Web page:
Politics in place of the market: The Bundeswehr Transformation Center expects that a supply crisis would roll back the liberalization of the energy market. “The proportion of oil traded on the global, freely accessible oil market will diminish as more oil is traded through bi-national contracts,” the study states. In the long run, the study goes on, the global oil market, will only be able to follow the laws of the free market in a restricted way. “Bilateral, conditioned supply agreements and privileged partnerships, such as those seen prior to the oil crises of the seventies, will once again come to the fore.”
Market failures: The authors paint a bleak picture of the consequences resulting from a shortage of petroleum. As the transportation of goods depends on crude oil, international trade could be subject to colossal tax hikes. “Shortages in the supply of vital goods could arise” as a result, for example in food supplies. Oil is used directly or indirectly in the production of 95% of all industrial goods. Price shocks could therefore be seen in almost any industry and throughout all stages of the industrial supply chain. “In the medium term the global economic system and every market-oriented national economy would collapse.”
Relapse into planned economy: Since virtually all economic sectors rely heavily on oil, peak oil could lead to a “partial or complete failure of markets,” says the study. “A conceivable alternative would be government rationing and the allocation of important goods or the setting of production schedules and other short-term coercive measures to replace market-based mechanisms in times of crisis.”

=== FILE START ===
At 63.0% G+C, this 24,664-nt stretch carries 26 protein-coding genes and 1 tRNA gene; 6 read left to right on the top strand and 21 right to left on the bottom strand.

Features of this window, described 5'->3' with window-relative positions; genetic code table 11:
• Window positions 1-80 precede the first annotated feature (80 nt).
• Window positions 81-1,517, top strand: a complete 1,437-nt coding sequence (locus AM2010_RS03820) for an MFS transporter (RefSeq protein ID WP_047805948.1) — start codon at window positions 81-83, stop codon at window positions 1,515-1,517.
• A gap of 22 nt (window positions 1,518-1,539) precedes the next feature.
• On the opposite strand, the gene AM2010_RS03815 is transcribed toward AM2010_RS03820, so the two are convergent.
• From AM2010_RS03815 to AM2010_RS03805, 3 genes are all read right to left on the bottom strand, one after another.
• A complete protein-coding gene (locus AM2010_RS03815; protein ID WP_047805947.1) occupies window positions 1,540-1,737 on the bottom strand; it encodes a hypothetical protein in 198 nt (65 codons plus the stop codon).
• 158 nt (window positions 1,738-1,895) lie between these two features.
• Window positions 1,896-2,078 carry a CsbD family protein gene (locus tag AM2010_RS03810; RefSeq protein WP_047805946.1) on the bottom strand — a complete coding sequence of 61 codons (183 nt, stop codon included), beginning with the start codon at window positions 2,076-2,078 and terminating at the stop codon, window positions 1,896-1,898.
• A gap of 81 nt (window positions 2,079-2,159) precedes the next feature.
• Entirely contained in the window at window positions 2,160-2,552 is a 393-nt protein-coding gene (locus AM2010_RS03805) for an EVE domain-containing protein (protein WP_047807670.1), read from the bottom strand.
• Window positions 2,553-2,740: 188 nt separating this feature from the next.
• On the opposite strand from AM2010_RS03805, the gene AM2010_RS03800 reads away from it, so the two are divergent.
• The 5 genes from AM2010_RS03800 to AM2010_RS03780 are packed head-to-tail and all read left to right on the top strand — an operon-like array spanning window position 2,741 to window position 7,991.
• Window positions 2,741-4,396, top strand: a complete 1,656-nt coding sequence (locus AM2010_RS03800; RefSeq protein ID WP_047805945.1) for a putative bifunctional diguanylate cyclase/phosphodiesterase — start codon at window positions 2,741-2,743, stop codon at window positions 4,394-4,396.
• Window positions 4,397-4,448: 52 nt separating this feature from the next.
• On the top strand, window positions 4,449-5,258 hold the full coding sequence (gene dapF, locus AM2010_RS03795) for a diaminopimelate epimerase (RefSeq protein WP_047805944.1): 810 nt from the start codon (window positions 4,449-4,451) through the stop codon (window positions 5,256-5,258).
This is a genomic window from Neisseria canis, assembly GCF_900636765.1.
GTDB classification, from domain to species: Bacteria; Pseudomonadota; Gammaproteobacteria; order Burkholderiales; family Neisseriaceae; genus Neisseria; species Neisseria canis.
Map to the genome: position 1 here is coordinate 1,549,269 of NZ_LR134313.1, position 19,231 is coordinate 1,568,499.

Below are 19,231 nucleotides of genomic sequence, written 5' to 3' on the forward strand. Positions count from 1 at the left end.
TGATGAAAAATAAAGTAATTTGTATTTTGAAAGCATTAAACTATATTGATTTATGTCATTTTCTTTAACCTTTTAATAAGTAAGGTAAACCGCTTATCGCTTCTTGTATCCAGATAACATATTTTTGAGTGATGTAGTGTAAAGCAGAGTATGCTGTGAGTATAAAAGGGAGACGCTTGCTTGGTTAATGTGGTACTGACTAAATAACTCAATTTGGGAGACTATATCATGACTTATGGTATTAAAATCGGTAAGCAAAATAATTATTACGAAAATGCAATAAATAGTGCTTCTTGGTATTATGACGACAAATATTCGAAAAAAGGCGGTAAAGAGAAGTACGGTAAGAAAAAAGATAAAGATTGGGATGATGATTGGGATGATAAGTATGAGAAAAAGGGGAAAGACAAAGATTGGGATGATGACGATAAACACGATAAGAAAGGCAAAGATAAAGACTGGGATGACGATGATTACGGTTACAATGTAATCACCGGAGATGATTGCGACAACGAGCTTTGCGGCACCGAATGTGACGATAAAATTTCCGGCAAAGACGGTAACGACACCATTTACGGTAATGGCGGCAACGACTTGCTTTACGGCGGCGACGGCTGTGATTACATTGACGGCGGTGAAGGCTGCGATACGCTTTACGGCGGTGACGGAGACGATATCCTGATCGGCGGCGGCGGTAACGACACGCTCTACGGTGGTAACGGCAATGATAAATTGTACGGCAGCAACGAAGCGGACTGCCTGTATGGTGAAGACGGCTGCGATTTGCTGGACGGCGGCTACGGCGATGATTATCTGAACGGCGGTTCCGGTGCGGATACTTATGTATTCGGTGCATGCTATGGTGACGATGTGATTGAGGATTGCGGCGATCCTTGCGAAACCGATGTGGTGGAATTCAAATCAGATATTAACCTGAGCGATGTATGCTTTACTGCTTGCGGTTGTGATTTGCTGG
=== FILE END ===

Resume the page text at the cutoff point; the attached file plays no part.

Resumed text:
Global chain reaction: “A restructuring of oil supplies will not be equally possible in all regions before the onset of peak oil,” says the study. “It is likely that a large number of states will not be in a position to make the necessary investments in time,” or with “sufficient magnitude.” If there were economic crashes in some regions of the world, Germany could be affected. Germany would not escape the crises of other countries, because it’s so tightly integrated into the global economy.
Crisis of political legitimacy: The Bundeswehr study also raises fears for the survival of democracy itself. Parts of the population could comprehend the upheaval trigged by peak oil “as a general systemic crisis.” This would create “room for ideological and extremist alternatives to existing forms of government.” Fragmentation of the affected population is likely and could “in extreme cases lead to open conflict.”
None of this is a real surprise if you’ve been paying attention – these are the logical consequences of an impending oil peak for the world and for individual nations. But what is important is that these issues are finally being taken seriously at national levels. It is almost certainly too late to make any kind of a smooth transition, but it is also the case that almost any kind of functional, non-destructive preparation to protect ordinary people could have enormous effect. It is simply about time.